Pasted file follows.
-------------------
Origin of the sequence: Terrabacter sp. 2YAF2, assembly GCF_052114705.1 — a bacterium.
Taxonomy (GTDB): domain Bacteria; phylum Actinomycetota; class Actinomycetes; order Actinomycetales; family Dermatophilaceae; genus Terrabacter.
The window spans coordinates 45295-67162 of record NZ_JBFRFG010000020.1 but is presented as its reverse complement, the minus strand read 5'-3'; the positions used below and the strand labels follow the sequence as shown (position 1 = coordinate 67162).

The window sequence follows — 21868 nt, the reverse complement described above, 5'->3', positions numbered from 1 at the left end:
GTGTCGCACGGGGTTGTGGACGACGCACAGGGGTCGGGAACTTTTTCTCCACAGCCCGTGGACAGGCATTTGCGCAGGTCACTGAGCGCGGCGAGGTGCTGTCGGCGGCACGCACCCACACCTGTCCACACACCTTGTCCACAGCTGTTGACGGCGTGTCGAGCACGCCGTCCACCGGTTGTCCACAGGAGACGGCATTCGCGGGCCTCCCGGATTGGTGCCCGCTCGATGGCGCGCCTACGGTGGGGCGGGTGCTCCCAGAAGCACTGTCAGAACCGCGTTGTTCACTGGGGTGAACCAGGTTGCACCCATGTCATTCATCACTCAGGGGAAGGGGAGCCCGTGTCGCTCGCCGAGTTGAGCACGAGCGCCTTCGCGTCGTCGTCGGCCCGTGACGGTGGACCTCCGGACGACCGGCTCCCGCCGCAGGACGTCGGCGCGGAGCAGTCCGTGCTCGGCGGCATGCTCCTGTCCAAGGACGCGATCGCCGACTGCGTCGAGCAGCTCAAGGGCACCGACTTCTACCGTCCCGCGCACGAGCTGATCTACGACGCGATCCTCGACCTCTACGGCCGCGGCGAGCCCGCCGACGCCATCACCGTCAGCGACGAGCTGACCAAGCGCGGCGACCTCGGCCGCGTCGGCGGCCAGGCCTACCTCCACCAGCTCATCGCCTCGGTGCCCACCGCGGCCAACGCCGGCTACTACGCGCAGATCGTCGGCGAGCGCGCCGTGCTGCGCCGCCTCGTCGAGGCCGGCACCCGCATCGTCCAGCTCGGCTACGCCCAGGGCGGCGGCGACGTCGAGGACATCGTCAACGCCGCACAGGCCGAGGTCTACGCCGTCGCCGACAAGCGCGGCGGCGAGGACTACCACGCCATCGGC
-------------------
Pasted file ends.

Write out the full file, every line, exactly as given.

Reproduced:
Origin of the sequence: Terrabacter sp. 2YAF2, assembly GCF_052114705.1 — a bacterium.
Taxonomy (GTDB): domain Bacteria; phylum Actinomycetota; class Actinomycetes; order Actinomycetales; family Dermatophilaceae; genus Terrabacter.
The window spans coordinates 45295-67162 of record NZ_JBFRFG010000020.1 but is presented as its reverse complement, the minus strand read 5'-3'; the positions used below and the strand labels follow the sequence as shown (position 1 = coordinate 67162).

The window sequence follows — 21868 nt, the reverse complement described above, 5'->3', positions numbered from 1 at the left end:
GTGTCGCACGGGGTTGTGGACGACGCACAGGGGTCGGGAACTTTTTCTCCACAGCCCGTGGACAGGCATTTGCGCAGGTCACTGAGCGCGGCGAGGTGCTGTCGGCGGCACGCACCCACACCTGTCCACACACCTTGTCCACAGCTGTTGACGGCGTGTCGAGCACGCCGTCCACCGGTTGTCCACAGGAGACGGCATTCGCGGGCCTCCCGGATTGGTGCCCGCTCGATGGCGCGCCTACGGTGGGGCGGGTGCTCCCAGAAGCACTGTCAGAACCGCGTTGTTCACTGGGGTGAACCAGGTTGCACCCATGTCATTCATCACTCAGGGGAAGGGGAGCCCGTGTCGCTCGCCGAGTTGAGCACGAGCGCCTTCGCGTCGTCGTCGGCCCGTGACGGTGGACCTCCGGACGACCGGCTCCCGCCGCAGGACGTCGGCGCGGAGCAGTCCGTGCTCGGCGGCATGCTCCTGTCCAAGGACGCGATCGCCGACTGCGTCGAGCAGCTCAAGGGCACCGACTTCTACCGTCCCGCGCACGAGCTGATCTACGACGCGATCCTCGACCTCTACGGCCGCGGCGAGCCCGCCGACGCCATCACCGTCAGCGACGAGCTGACCAAGCGCGGCGACCTCGGCCGCGTCGGCGGCCAGGCCTACCTCCACCAGCTCATCGCCTCGGTGCCCACCGCGGCCAACGCCGGCTACTACGCGCAGATCGTCGGCGAGCGCGCCGTGCTGCGCCGCCTCGTCGAGGCCGGCACCCGCATCGTCCAGCTCGGCTACGCCCAGGGCGGCGGCGACGTCGAGGACATCGTCAACGCCGCACAGGCCGAGGTCTACGCCGTCGCCGACAAGCGCGGCGGCGAGGACTACCACGCCATCGGC